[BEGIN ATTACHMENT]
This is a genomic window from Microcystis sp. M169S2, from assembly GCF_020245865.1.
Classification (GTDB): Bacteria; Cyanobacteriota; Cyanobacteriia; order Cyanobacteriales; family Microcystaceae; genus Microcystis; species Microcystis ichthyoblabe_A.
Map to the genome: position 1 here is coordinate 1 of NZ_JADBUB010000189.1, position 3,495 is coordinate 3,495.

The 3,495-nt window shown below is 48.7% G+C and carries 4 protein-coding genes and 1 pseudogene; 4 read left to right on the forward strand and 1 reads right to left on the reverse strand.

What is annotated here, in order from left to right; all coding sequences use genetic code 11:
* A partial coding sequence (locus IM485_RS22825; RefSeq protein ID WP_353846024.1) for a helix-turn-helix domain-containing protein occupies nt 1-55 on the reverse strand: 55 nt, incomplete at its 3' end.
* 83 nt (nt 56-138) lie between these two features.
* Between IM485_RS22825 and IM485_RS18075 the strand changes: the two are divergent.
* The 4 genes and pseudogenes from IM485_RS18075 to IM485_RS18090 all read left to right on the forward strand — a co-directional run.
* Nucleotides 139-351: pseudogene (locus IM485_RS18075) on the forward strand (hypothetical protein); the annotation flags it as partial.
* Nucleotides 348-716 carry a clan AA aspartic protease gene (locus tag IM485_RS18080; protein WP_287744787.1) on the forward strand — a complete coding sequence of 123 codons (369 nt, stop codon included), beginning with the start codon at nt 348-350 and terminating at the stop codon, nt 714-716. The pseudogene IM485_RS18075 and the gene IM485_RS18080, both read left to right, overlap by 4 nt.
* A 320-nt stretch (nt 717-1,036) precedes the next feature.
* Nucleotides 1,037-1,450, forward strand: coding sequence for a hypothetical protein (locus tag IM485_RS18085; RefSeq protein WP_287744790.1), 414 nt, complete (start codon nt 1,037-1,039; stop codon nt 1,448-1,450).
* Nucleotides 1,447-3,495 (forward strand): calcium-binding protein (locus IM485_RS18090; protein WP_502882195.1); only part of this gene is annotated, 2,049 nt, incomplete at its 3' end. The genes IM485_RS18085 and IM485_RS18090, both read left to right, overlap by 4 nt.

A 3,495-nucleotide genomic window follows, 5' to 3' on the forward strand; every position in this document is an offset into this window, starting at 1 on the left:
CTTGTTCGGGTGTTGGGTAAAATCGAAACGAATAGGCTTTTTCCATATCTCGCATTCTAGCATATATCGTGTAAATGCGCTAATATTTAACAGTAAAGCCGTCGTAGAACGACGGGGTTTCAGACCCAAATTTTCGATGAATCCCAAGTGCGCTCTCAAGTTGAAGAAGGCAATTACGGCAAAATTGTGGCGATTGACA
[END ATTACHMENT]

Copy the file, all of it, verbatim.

This is a genomic window from Microcystis sp. M169S2, from assembly GCF_020245865.1.
Classification (GTDB): Bacteria; Cyanobacteriota; Cyanobacteriia; order Cyanobacteriales; family Microcystaceae; genus Microcystis; species Microcystis ichthyoblabe_A.
Map to the genome: position 1 here is coordinate 1 of NZ_JADBUB010000189.1, position 3,495 is coordinate 3,495.

The 3,495-nt window shown below is 48.7% G+C and carries 4 protein-coding genes and 1 pseudogene; 4 read left to right on the forward strand and 1 reads right to left on the reverse strand.

What is annotated here, in order from left to right; all coding sequences use genetic code 11:
* A partial coding sequence (locus IM485_RS22825; RefSeq protein ID WP_353846024.1) for a helix-turn-helix domain-containing protein occupies nt 1-55 on the reverse strand: 55 nt, incomplete at its 3' end.
* 83 nt (nt 56-138) lie between these two features.
* Between IM485_RS22825 and IM485_RS18075 the strand changes: the two are divergent.
* The 4 genes and pseudogenes from IM485_RS18075 to IM485_RS18090 all read left to right on the forward strand — a co-directional run.
* Nucleotides 139-351: pseudogene (locus IM485_RS18075) on the forward strand (hypothetical protein); the annotation flags it as partial.
* Nucleotides 348-716 carry a clan AA aspartic protease gene (locus tag IM485_RS18080; protein WP_287744787.1) on the forward strand — a complete coding sequence of 123 codons (369 nt, stop codon included), beginning with the start codon at nt 348-350 and terminating at the stop codon, nt 714-716. The pseudogene IM485_RS18075 and the gene IM485_RS18080, both read left to right, overlap by 4 nt.
* A 320-nt stretch (nt 717-1,036) precedes the next feature.
* Nucleotides 1,037-1,450, forward strand: coding sequence for a hypothetical protein (locus tag IM485_RS18085; RefSeq protein WP_287744790.1), 414 nt, complete (start codon nt 1,037-1,039; stop codon nt 1,448-1,450).
* Nucleotides 1,447-3,495 (forward strand): calcium-binding protein (locus IM485_RS18090; protein WP_502882195.1); only part of this gene is annotated, 2,049 nt, incomplete at its 3' end. The genes IM485_RS18085 and IM485_RS18090, both read left to right, overlap by 4 nt.

A 3,495-nucleotide genomic window follows, 5' to 3' on the forward strand; every position in this document is an offset into this window, starting at 1 on the left:
CTTGTTCGGGTGTTGGGTAAAATCGAAACGAATAGGCTTTTTCCATATCTCGCATTCTAGCATATATCGTGTAAATGCGCTAATATTTAACAGTAAAGCCGTCGTAGAACGACGGGGTTTCAGACCCAAATTTTCGATGAATCCCAAGTGCGCTCTCAAGTTGAAGAAGGCAATTACGGCAAAATTGTGGCGATTGACA